August 12, 2019
The ASA notes that influencer marketing on social media continues to grow and develop, becoming very much an established part of the advertising and marketing landscape. While much of the regulatory discussion to date has been centred on labelling and transparency, CAP says that it is important to remember that the rest of the CAP Code applies too and there are some products, such as medicines, that cannot be endorsed by certain types of people (e.g. “celebrities”).
In ASA Ruling on Sanofi UK in association with This Mama Life (3 July 2019), the ASA recently upheld against an influencer ad for a medicine. The ASA ruled that the influencer was a “celebrity” for the purposes of rule 12.18, due to the nature of the content they had posted and the subsequent influence they had over the considerable number of individuals that followed them. The MHRA Blue Guide indicated that ads for medicines should not contain material that, “refers to a recommendation by scientists, healthcare professionals or persons who because of their celebrity, could encourage the consumption of medicinal products”.
CAP explains that although in that case the influencer had 30,000 followers, it was not the number of followers alone that defined the influencer as a “celebrity”. Rather, it was a combination of factors that led the ASA to consider that their sway over the audience concerned was such that it could unduly influence and encourage the consumption of medicinal products.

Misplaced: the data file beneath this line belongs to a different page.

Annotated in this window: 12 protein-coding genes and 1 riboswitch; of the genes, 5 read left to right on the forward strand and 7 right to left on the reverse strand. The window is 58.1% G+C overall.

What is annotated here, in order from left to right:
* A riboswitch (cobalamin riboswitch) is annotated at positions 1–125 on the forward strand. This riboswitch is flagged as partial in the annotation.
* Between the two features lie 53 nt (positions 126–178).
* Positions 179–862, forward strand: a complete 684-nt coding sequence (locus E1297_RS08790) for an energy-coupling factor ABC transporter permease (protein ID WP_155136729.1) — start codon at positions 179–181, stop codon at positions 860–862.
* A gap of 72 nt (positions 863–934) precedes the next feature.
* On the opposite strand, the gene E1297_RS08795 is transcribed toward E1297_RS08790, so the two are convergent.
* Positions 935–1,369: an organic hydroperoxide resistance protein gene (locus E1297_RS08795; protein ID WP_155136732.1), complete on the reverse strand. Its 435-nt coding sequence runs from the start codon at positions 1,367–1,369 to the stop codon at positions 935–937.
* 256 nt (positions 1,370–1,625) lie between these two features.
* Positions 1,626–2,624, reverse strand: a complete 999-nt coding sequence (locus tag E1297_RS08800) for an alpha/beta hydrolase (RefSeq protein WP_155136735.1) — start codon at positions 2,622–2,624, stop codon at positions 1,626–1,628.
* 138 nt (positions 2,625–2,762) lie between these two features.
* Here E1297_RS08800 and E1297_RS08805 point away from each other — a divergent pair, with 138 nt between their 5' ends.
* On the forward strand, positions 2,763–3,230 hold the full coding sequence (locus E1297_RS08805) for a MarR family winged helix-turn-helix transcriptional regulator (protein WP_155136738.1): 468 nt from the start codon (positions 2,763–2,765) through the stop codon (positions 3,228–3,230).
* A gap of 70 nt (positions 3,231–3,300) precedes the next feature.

CAP makes clear that the ruling was “not about the ASA seeking to define certain influencers as “celebrities” in the traditional sense, or to determine a specific number of followers that would make an influencer a ‘celebrity’”. The decision was specific to rule 12.18, which reflects medicines law, the intention of which is to prevent undue influence over consumers’ decisions about purchasing a medicine.
CAP says that, although it will take further rulings on this to create a clearer picture of where any potential lines are drawn, it believes there is a strong argument that if an influencer is specifically chosen to promote a medicine due to their “influence” over a captive audience (who have actively chosen to follow them), that individual could potentially be considered a “celebrity” to those followers (regardless of their number), for the purposes of that rule. As such, CAP says, “there seems to be an inherent risk in using influencers to promote or endorse licensed medicines”. To read CAP’s news item in full, click here.
CAP is holding a training event on “Influencing Responsibly” on 1 October 2019. The event will cover the rules for influencers, creators and bloggers. For further information, click here.